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NATURAL food is consumed by all but in varying degree. Centuries ago there was a saying:L “An apple a day keeps the doctor away.” Many people believe that they can keep their health by eating a raw apple once a day, although they eat the most ghastly mixtures of ill-assorted, unsuitable and harmful goods.

At the other end of the scale are to be found the raw food enthusiasts who tell us with the voice of prophets that we were meant to live on the raw foods favoured by caterpillars and slugs; that the cereal foods are too starchy, that milk was meant for calves, that eggs are unwholesome except in the strictest moderation, etc.

The fruitarians and the raw food eaters occasionally condemn honey as being an animal product, threat butter and cheese as though they were poisons, but they are frequently men in poor health and usually they are thin and emaciated. They are a poor advertisement for the diet which they recommend.

There are a few excellent books on healthy and whole-some nutrition by means of natural food. The trouble about our food is that it is only too frequently completely denatured and chemicalized. The chemist has much to answer for. The reaction against so-called scientific foods is becoming stronger and stronger. Hence the volume like the one before us is to be welcomed. The book contains a large number of excellent recipes and much valuable advice. The contents of the book may be gauged from the following example:.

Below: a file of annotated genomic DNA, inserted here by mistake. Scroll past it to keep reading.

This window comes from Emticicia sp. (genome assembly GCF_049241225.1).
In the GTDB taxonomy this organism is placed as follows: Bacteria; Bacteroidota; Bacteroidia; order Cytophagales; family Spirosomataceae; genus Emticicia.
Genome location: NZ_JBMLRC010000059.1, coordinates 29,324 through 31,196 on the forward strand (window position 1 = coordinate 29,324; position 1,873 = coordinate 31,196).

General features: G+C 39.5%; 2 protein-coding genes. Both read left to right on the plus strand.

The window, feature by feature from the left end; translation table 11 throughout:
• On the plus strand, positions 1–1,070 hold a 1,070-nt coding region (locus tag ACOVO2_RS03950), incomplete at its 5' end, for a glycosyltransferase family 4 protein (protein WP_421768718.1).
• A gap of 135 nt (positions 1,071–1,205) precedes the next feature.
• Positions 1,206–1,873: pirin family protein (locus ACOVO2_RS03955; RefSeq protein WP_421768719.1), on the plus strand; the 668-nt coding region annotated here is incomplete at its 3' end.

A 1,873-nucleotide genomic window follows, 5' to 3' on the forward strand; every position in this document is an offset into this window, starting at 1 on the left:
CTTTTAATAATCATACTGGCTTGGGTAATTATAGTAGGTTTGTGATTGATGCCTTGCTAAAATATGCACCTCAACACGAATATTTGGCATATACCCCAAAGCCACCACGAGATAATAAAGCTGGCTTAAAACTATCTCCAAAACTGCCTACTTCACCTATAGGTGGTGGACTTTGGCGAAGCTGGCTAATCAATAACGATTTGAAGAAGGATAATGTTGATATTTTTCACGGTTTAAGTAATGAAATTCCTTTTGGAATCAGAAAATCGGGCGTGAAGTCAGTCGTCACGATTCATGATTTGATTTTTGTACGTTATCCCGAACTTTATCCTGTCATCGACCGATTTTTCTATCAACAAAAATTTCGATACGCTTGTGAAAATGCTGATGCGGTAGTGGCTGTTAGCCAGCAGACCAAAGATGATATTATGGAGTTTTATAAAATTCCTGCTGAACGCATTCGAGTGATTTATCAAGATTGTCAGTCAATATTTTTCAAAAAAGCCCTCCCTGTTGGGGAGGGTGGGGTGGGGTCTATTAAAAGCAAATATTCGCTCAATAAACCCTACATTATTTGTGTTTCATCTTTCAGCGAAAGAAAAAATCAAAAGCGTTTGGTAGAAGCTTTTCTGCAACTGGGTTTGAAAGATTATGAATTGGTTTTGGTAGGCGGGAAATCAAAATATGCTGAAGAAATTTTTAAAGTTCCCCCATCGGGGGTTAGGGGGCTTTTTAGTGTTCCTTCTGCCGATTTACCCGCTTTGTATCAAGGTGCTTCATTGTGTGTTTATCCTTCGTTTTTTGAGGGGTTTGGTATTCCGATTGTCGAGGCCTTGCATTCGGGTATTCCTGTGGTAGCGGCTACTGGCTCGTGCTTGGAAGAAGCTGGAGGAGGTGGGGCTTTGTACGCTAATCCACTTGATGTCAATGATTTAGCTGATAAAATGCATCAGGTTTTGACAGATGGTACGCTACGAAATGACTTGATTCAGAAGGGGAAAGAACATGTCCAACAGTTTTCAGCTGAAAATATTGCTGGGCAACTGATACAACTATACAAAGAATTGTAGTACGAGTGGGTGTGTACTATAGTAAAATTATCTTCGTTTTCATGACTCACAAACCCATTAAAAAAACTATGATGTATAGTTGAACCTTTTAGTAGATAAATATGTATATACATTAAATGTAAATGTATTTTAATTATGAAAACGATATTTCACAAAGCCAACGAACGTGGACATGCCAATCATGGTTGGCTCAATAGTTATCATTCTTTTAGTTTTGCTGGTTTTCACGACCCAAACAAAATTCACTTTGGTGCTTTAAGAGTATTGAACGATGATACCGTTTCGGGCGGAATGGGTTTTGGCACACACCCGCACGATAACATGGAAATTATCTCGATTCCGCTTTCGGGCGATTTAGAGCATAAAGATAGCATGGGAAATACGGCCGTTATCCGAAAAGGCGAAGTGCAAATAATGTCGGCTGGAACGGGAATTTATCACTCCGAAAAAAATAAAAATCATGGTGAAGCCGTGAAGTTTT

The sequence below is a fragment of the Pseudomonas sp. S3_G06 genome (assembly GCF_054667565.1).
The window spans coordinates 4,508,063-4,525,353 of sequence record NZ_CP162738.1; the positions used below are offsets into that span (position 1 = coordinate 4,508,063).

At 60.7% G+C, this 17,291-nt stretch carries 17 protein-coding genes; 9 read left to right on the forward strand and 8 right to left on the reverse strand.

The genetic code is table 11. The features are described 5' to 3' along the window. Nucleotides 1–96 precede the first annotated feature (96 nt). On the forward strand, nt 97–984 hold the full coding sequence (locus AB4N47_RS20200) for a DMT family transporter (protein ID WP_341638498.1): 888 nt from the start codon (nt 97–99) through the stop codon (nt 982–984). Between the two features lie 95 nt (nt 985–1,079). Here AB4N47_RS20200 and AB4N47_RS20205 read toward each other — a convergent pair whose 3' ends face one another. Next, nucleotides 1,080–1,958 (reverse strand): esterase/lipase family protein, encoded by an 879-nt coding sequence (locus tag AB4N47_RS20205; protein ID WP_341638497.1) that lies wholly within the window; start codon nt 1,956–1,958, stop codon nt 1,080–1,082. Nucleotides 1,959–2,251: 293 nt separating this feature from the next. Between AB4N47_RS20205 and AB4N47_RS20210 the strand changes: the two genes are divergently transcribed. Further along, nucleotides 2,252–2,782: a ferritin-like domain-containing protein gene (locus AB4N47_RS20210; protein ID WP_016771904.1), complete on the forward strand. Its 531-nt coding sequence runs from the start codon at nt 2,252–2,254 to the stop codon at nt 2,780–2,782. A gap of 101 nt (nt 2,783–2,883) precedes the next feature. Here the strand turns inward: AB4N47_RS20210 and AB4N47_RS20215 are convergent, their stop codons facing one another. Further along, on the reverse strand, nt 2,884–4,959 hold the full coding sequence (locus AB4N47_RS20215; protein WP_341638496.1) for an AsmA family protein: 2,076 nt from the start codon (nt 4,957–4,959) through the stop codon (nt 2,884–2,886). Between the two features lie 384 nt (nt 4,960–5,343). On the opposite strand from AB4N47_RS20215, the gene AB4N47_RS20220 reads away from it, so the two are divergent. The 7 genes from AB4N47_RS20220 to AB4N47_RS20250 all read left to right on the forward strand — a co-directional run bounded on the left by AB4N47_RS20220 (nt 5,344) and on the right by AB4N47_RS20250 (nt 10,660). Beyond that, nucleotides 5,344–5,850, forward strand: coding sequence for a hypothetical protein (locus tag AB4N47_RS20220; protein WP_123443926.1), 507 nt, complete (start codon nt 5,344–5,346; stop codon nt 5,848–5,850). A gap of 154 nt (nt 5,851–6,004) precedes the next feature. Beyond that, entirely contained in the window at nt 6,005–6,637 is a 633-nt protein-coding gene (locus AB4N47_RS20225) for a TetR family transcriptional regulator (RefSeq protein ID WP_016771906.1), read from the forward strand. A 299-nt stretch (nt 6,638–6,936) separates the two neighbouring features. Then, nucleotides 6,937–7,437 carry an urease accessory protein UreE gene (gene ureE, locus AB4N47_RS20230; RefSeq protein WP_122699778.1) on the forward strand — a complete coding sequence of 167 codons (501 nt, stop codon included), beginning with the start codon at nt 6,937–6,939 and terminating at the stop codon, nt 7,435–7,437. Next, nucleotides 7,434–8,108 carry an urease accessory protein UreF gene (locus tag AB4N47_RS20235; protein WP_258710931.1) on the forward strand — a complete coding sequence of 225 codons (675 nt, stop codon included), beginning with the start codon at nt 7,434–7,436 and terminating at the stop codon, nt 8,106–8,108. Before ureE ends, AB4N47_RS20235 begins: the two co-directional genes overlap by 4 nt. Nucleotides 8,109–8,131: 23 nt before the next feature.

“Fresh clean milk of cow, goat or sheep is an excellent and nourishing food. Preferably it should be eaten soon after the animal is milked and it should on no account be boiled, sterilized or pasteurized. These processes (pasteurization most of all) destroy its vitamins, make the casein indigestible and deposit albumen on the sides of the saucepan or other recipient. Naturally dirty or infected milk is not a good food, but the remedy for this is not to kill the milk, but to have healthy herds and clean methods of distribution. Milk is a very complete food and should consequently be eaten alone or with very few other foods.

It harmonizes well with whole cereals and also with sweet fruits, honey and dried fruits, but not with very acid fruits. Fresh milk should never be eaten at the same time as sour milk or sour mil products such as cheese, since when taken in combination, fermentations are set up in the organism. Not does white of egg accord well with milk, though the yolk is permissible. Beyond these two definite incompatibilities, milk can be taken with any other natural food, but is most digestible when taken alone or with a cereal. It should never be eaten with white sugar.

“In general, milk is less rich in minerals than fruits and vegetables, but it is richer in fat, protein and carbohydrates. It is essentially a nourishing food, rather than an eliminative food or drink. In early spring when the cow or goat is feeding on fresh young grass it is at its best and most eliminative. A preference should therefore be given to milk and milk products in the spring.

The quality of milk on the health of the cow, and also on the food of the cow. Milk is a vegetable product if the cattle are fed on fresh grass and cereals, but if fed on dried blood and other artificial products, the milk becomes a poison to be avoided. It is therefore wise to make such enquiries as are possible about the origin of ones milk supply. This is necessarily impossible in large cities, but is feasible in the country.

“Provided there is an equal degree of cleanliness and health in the animal, goats milk is superior to cows milk. Sheeps milk is better still, but is not very often obtainable in England or the United States.

“Certain organisms are unable to digest fresh milk. In such cases, milk in which a few teaspoons of lemon juice have been squeezed and the mixture then stirred with a wooden spoon till the milk falls into flakes, will be found to be very digestible, even by delicate stomachs. Lemon milk, as this preparation is called, is a very refreshing drink in warm weather”.

Purcell Weaver